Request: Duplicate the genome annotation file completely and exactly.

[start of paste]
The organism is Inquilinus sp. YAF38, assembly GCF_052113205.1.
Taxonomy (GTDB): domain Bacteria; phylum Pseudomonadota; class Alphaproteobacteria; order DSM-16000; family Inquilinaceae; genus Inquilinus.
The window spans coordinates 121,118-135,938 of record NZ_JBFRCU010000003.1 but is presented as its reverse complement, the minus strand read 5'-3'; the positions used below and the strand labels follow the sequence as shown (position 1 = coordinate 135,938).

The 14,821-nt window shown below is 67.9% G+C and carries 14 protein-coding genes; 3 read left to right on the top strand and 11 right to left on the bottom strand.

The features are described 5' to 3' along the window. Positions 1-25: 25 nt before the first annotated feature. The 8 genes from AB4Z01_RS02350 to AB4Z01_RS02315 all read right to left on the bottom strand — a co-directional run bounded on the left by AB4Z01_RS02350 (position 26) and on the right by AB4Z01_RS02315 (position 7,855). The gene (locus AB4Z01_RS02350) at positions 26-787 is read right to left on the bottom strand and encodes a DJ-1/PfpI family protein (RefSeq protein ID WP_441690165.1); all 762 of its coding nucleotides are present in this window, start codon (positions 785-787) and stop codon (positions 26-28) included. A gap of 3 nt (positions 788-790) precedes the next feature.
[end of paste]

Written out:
The organism is Inquilinus sp. YAF38, assembly GCF_052113205.1.
Taxonomy (GTDB): domain Bacteria; phylum Pseudomonadota; class Alphaproteobacteria; order DSM-16000; family Inquilinaceae; genus Inquilinus.
The window spans coordinates 121,118-135,938 of record NZ_JBFRCU010000003.1 but is presented as its reverse complement, the minus strand read 5'-3'; the positions used below and the strand labels follow the sequence as shown (position 1 = coordinate 135,938).

The 14,821-nt window shown below is 67.9% G+C and carries 14 protein-coding genes; 3 read left to right on the top strand and 11 right to left on the bottom strand.

The features are described 5' to 3' along the window. Positions 1-25: 25 nt before the first annotated feature. The 8 genes from AB4Z01_RS02350 to AB4Z01_RS02315 all read right to left on the bottom strand — a co-directional run bounded on the left by AB4Z01_RS02350 (position 26) and on the right by AB4Z01_RS02315 (position 7,855). The gene (locus AB4Z01_RS02350) at positions 26-787 is read right to left on the bottom strand and encodes a DJ-1/PfpI family protein (RefSeq protein ID WP_441690165.1); all 762 of its coding nucleotides are present in this window, start codon (positions 785-787) and stop codon (positions 26-28) included. A gap of 3 nt (positions 788-790) precedes the next feature.